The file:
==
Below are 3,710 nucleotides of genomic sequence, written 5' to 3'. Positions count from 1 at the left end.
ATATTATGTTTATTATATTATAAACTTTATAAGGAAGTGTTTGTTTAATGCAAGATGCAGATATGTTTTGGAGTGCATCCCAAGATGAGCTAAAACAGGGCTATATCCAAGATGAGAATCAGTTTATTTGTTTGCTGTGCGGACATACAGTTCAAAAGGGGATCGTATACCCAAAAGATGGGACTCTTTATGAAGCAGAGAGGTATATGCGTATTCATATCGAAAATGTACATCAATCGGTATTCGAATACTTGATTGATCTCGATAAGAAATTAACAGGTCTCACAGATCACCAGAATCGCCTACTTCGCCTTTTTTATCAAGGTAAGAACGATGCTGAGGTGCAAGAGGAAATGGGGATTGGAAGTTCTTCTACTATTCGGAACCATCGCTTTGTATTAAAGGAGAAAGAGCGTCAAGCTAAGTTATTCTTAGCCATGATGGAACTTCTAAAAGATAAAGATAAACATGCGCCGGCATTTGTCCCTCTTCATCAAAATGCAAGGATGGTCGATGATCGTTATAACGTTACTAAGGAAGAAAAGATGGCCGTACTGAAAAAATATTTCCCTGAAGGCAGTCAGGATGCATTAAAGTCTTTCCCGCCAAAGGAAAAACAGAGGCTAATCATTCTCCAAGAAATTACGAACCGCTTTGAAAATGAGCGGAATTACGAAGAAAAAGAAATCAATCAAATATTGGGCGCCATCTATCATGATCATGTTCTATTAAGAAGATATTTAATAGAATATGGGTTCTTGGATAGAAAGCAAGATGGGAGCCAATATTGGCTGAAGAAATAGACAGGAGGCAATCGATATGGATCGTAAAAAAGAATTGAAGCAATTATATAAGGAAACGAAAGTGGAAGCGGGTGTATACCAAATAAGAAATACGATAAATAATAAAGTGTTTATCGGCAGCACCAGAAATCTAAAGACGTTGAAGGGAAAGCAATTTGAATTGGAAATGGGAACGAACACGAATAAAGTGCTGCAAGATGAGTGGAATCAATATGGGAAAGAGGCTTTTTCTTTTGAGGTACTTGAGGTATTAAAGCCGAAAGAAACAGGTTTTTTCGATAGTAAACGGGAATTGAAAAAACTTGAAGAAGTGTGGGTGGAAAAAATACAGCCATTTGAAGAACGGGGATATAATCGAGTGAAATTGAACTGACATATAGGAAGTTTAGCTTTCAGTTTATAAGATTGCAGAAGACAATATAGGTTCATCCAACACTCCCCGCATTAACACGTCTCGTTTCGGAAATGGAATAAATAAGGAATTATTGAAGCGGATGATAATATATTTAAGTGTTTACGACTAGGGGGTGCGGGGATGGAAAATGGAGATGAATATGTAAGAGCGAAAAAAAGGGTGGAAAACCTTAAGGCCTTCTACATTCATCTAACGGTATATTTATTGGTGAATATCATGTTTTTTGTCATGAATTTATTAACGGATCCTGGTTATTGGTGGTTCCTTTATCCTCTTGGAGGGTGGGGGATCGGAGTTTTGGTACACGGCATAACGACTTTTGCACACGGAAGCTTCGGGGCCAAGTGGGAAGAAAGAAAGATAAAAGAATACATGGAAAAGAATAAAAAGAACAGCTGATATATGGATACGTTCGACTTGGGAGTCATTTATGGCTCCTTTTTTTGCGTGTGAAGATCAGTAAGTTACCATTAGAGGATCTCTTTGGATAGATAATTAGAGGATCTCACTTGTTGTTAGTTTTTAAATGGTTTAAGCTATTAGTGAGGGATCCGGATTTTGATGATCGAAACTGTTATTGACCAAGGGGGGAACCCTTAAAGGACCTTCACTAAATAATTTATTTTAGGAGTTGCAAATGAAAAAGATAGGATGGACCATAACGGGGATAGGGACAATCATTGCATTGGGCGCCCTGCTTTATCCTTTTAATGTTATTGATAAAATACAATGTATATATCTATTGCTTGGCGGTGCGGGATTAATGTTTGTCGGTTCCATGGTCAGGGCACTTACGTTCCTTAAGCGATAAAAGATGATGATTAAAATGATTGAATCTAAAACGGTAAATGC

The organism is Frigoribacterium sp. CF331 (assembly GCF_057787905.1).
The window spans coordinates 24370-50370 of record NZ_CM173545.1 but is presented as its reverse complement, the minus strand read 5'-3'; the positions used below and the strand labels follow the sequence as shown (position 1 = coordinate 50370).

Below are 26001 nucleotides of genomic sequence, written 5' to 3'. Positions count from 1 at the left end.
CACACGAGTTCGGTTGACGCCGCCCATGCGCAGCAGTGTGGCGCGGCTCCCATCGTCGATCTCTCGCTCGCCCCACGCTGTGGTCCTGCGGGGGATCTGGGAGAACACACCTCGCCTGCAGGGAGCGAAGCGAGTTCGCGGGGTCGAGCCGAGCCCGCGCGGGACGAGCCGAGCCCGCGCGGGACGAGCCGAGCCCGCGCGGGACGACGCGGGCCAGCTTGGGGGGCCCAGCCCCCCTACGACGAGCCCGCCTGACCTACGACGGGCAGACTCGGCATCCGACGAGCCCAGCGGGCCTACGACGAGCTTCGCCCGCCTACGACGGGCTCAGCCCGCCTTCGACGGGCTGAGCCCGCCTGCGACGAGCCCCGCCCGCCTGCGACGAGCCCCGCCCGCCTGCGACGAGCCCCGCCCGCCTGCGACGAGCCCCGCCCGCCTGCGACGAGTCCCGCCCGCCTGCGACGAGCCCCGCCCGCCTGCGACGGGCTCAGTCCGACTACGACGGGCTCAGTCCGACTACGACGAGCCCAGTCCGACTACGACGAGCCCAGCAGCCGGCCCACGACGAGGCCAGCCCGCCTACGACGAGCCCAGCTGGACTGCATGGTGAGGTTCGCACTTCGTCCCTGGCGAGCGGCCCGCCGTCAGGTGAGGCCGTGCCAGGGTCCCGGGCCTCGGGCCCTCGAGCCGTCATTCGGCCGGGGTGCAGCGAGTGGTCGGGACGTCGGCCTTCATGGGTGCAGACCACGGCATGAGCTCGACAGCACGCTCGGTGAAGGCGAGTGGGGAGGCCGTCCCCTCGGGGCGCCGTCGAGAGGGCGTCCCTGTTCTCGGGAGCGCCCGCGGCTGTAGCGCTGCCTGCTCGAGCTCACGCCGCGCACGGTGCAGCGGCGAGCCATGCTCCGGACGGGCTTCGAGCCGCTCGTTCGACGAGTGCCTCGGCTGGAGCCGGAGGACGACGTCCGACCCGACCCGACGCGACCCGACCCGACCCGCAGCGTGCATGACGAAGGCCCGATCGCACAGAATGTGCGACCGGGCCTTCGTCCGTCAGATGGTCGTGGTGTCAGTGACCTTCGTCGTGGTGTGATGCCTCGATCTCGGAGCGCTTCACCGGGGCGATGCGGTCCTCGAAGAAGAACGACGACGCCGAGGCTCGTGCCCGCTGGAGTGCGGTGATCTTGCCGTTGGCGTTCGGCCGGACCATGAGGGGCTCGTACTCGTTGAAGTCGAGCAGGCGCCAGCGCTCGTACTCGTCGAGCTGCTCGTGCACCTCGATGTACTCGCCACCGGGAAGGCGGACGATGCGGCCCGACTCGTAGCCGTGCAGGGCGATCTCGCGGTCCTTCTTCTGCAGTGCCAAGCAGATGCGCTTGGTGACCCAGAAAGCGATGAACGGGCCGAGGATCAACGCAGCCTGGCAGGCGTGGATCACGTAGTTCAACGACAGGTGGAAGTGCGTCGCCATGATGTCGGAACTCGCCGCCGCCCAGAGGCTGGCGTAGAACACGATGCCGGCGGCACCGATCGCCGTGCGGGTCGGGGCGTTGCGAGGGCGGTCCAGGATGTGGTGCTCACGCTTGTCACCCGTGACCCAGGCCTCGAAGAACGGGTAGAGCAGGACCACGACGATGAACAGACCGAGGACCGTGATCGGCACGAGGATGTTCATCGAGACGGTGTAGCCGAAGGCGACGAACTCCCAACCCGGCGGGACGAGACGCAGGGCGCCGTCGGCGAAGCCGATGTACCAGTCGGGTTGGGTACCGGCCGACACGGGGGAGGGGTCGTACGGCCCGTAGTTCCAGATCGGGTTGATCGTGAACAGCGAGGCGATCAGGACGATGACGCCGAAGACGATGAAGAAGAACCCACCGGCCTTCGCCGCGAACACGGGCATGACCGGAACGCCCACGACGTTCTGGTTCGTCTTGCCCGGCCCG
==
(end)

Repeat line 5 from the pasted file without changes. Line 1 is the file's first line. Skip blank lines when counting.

Below are 26001 nucleotides of genomic sequence, written 5' to 3'. Positions count from 1 at the left end.